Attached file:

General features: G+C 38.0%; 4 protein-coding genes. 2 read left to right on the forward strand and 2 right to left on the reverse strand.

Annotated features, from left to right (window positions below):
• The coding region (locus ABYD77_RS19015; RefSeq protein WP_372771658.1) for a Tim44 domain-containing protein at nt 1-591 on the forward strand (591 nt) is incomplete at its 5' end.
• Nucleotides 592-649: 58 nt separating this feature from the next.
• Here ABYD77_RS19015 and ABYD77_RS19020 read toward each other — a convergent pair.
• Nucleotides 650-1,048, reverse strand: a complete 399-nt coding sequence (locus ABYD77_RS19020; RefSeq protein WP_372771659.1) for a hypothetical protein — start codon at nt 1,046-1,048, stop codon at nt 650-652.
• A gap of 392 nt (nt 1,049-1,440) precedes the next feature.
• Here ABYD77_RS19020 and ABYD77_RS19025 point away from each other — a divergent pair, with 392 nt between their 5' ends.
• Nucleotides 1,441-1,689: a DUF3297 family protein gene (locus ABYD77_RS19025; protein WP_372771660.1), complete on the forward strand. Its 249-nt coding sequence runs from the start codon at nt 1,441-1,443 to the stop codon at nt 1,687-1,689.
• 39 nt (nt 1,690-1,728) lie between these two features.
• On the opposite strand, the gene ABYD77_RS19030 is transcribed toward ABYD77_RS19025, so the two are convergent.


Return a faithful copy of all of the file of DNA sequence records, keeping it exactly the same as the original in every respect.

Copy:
General features: G+C 38.0%; 4 protein-coding genes. 2 read left to right on the forward strand and 2 right to left on the reverse strand.

Annotated features, from left to right (window positions below):
• The coding region (locus ABYD77_RS19015; RefSeq protein WP_372771658.1) for a Tim44 domain-containing protein at nt 1-591 on the forward strand (591 nt) is incomplete at its 5' end.
• Nucleotides 592-649: 58 nt separating this feature from the next.
• Here ABYD77_RS19015 and ABYD77_RS19020 read toward each other — a convergent pair.
• Nucleotides 650-1,048, reverse strand: a complete 399-nt coding sequence (locus ABYD77_RS19020; RefSeq protein WP_372771659.1) for a hypothetical protein — start codon at nt 1,046-1,048, stop codon at nt 650-652.
• A gap of 392 nt (nt 1,049-1,440) precedes the next feature.
• Here ABYD77_RS19020 and ABYD77_RS19025 point away from each other — a divergent pair, with 392 nt between their 5' ends.
• Nucleotides 1,441-1,689: a DUF3297 family protein gene (locus ABYD77_RS19025; protein WP_372771660.1), complete on the forward strand. Its 249-nt coding sequence runs from the start codon at nt 1,441-1,443 to the stop codon at nt 1,687-1,689.
• 39 nt (nt 1,690-1,728) lie between these two features.
• On the opposite strand, the gene ABYD77_RS19030 is transcribed toward ABYD77_RS19025, so the two are convergent.